I think there’s a lot of people out there that are carrying around ten pounds, ten kilos, whichever amount of random weight you want to select because their microbiome is completely messed about. And if they can reset their microbiome, they’re going to be able to keep weight off a lot easier. A lot of people have knocked their microbiome out, depending on their age group. I know that if you’re in your forties and fifties you might have grown up in time where antibiotics were handed out like candy, when you were a kid. Every doctor said, “I have a prescription of antibiotics,” but we didn’t know a lot about them back in the sixties and seventies and early eighties. So, a tremendous amount of people have had their gut fauna and their microbes were basically decimated by a continual use of antibiotics as a teenager, as an early adult, and this has led to major complications with respect to not only obesity, but many other chronic diseases.

That’s something that’s got nothing to do with food. That’s to do with types of medicines and medications that are being given to kids. So, we have to be very open minded that it’s not just about what you eat. There’s many, many other factors that go into this. And I think I mentioned earlier that the seventy percent of all disease is caused by lifestyle choices. If we map out those lifestyle choices, there’s smoking, there’s what you eat and drink, there’s exercise, there’s how you sleep, there is how you manage stress, and there is this connection to how connected you are to society. Are you lonely? Do you have a good support group? And these six factors are very important — extremely important.

And also, recent studies from 23 and Me, which I found quite interesting. I’m a member of 23 and Me, which tests your DNA against larger sample groups. You put in all your details and it gives you the way you see in the world of averages. It’s quite interesting that the biggest impact on people, who are the most thin or the most light, or the less amount of fat or weight on their body, the number one reason was the people who don’t eat fast food, had the biggest impact of being the lightest. But the next one, really surprised me, was those who get a good night’s sleep. That was actually above exercise. Exercise was third. The sleep one had a bigger impact on being thinner, than exercise. And I think that’s because if you can get seven to eight hours sleep in a night, you’re going to make better judgements. You’re going to feel better the next day. If you get five to six hours you’re going to be tired; you’re going to be less in your zone; you’re going to probably do less activity; you’re going to be more irritable and you’re going to look for quick fixes. It’s very much not just the one answer or a one solution Larah, it’s a holistic approach. But that makes sense because we do live in an environment where the Earth has so many factors that affect its health, and we’re no different. We’re just a species inhabiting this once beautiful place.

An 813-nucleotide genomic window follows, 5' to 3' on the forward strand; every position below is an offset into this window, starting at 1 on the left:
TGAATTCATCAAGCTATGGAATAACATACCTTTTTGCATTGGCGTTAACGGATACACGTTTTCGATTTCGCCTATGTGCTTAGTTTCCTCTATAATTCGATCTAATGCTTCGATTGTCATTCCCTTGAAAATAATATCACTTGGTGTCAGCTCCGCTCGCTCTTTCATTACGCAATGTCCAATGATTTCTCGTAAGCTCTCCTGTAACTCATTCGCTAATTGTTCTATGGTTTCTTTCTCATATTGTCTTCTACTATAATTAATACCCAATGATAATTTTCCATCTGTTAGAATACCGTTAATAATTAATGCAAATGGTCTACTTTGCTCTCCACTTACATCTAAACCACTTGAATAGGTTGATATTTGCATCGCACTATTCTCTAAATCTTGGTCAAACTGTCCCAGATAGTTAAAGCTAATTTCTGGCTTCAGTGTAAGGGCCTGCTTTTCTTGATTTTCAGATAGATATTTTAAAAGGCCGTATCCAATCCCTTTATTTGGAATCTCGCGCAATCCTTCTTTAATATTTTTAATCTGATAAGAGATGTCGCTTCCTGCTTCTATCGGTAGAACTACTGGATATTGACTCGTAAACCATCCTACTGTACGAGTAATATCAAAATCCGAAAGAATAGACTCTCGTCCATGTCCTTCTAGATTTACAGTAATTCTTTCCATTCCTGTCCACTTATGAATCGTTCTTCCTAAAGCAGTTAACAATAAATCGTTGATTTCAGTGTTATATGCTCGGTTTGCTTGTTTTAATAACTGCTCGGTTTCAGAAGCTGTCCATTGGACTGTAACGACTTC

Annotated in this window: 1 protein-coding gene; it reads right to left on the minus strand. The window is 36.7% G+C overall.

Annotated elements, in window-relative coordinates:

LARAH: Thank you, Joe, and I completely agree with you. For me, it was absolutely the same. It wasn’t just about trying to curb my eating habits, which weren’t horrendous. I wasn’t the type of person that went and had fast food every day or had cakes and biscuits every day, but, maybe, even a little bit too often than I should have. Once I tackled the food issue, then there were other things. Why am I eating this food? And I noticed it was due to stress. I had to manage the stress, so a lot of meditation, yoga, exercise. As you said, it’s a holistic view. It’s not just trying to tackle one thing, but just seeing all aspects of our lives and see where we need to make changes and to make those changes last — not just for a few months.

JOE:  Absolutely.

LARAH: So, going back, I heard you say that you call juices: water filter through plants. I really like that. But obviously, juices contain more than just water.  Could you explain what nutrition we get from juicing?

JOE: I can give the layman’s terms, and Isabel would be able to give a lot more of a scientific answer. But quite simply, what we have in plants is we have an enormous amount of nutrition and compounds that we need, elements that we need, to put into our system. Our cellular structure, which is the base unit of a human, needs that mitochondria. That centre of the cell is where you have this conversion of energy — and that’s the life force.  That’s what we call life. And you need certain things in order for those cells to function properly, and you need macronutrients, as a nice balance to enter into the actual species of humanity. You need carbohydrates, fat and protein from the macronutrient and  micronutrient, they are thousands and thousands to list. But top level, you need vitamins, you need minerals, you need phytochemicals, you need a certain types of fatty acids, omega 3… there are so many different things you need. We haven’t got enough time to list them all. But these micronutrients are predominantly found in plant food. There are some that exist in animal products, but the majority — I mean you can probably safely say that ninety-eight percent of what you need for your body, you can find in plant food.  So, if you have a diet, that is high in plant food, that you are eating lots of fruits, vegetables, nuts, beans, seeds, whole grains and foods that come from Mother Nature, that are not made by humans, then, you are giving yourself a great shot of getting these micronutrients in your system.